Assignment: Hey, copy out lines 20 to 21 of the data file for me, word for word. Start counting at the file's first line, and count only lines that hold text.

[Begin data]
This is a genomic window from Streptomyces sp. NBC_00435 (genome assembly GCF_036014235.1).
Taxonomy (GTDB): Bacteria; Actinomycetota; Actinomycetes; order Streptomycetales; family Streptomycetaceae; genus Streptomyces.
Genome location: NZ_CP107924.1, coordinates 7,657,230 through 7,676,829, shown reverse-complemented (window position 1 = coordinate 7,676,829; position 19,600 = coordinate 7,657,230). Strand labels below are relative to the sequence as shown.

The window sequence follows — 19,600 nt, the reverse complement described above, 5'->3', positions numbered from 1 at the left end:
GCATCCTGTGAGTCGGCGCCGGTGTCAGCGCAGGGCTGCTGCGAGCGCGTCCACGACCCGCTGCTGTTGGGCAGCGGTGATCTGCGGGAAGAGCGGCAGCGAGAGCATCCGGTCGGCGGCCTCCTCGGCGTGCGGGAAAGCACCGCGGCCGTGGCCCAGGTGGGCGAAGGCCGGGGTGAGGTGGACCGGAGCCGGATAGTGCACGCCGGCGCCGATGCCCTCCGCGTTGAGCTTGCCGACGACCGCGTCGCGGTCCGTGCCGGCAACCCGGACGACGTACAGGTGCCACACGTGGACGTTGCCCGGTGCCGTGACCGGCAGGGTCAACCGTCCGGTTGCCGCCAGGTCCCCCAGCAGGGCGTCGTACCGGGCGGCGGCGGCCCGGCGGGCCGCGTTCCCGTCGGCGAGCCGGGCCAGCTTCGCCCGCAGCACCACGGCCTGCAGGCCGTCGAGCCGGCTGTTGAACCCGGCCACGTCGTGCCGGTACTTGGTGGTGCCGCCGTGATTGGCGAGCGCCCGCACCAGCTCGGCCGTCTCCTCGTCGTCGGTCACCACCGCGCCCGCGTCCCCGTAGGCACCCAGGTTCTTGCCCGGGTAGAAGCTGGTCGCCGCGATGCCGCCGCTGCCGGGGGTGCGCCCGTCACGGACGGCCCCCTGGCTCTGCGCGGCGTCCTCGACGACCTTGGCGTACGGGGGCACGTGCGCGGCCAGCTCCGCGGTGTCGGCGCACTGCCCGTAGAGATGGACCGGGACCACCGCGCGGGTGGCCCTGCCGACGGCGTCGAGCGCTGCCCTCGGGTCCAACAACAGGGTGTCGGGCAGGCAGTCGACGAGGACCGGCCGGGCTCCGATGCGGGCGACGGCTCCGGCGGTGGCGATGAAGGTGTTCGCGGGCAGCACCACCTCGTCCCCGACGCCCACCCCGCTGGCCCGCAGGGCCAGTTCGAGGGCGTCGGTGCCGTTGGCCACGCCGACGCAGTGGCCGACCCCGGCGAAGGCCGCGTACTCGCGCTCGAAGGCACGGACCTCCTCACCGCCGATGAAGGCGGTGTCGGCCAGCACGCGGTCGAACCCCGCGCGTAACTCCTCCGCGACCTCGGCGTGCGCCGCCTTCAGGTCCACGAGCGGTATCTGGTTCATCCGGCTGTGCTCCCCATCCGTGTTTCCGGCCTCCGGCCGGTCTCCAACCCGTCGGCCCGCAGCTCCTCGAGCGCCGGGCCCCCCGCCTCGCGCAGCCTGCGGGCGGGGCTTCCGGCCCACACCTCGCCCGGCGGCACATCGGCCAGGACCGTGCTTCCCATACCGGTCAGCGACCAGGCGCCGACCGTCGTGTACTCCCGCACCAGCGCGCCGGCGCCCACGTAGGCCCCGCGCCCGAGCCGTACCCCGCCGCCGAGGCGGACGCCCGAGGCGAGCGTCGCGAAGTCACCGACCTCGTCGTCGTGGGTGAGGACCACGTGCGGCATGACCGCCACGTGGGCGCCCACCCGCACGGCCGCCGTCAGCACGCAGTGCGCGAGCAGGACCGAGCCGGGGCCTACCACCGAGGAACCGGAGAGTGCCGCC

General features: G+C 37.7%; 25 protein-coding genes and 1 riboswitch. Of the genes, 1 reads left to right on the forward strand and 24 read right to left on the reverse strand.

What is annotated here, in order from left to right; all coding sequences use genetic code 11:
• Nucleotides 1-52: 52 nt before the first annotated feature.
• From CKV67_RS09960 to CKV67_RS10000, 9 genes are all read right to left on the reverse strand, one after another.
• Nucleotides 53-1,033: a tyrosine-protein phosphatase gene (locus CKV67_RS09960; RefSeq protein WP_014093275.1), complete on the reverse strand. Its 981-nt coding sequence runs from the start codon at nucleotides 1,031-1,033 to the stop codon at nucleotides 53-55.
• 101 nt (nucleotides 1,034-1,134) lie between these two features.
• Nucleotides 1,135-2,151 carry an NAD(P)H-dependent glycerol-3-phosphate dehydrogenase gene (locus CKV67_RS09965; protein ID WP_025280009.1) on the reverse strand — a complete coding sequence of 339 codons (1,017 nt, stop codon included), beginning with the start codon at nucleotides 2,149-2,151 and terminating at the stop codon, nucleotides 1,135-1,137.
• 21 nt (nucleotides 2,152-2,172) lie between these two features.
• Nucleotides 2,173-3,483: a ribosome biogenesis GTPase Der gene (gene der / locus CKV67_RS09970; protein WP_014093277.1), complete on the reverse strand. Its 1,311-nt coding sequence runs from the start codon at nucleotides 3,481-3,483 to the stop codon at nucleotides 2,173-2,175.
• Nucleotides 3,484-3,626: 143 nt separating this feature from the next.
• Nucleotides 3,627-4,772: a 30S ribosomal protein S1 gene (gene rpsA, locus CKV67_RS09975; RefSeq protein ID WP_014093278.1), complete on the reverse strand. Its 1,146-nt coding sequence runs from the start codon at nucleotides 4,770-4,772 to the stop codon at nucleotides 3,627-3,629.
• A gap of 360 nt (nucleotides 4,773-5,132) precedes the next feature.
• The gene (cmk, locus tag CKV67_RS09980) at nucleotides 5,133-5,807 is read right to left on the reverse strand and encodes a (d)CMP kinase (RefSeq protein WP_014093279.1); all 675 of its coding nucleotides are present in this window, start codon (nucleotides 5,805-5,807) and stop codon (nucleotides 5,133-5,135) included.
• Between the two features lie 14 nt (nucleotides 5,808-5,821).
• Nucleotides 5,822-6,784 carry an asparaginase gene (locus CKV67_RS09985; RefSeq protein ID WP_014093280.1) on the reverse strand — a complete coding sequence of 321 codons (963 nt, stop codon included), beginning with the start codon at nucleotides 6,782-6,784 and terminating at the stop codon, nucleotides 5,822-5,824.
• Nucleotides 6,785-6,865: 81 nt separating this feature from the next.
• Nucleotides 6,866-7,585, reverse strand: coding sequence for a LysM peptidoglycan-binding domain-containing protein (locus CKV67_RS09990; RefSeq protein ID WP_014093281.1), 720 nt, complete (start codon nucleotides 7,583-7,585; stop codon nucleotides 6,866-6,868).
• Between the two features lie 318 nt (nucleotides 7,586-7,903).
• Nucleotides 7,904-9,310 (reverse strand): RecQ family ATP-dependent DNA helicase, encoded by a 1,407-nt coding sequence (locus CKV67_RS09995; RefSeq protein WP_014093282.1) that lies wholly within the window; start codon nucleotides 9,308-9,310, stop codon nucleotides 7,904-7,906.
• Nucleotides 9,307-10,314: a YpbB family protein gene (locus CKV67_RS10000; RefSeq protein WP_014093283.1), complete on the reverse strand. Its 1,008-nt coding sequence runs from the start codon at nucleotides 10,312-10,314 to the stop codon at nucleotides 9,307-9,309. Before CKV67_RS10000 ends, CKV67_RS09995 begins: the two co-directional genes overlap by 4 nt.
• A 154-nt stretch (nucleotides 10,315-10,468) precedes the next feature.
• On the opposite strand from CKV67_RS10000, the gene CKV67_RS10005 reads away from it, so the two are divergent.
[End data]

• Nucleotides 5,822-6,784 carry an asparaginase gene (locus CKV67_RS09985; RefSeq protein ID WP_014093280.1) on the reverse strand — a complete coding sequence of 321 codons (963 nt, stop codon included), beginning with the start codon at nucleotides 6,782-6,784 and terminating at the stop codon, nucleotides 5,822-5,824.
• Nucleotides 6,785-6,865: 81 nt separating this feature from the next.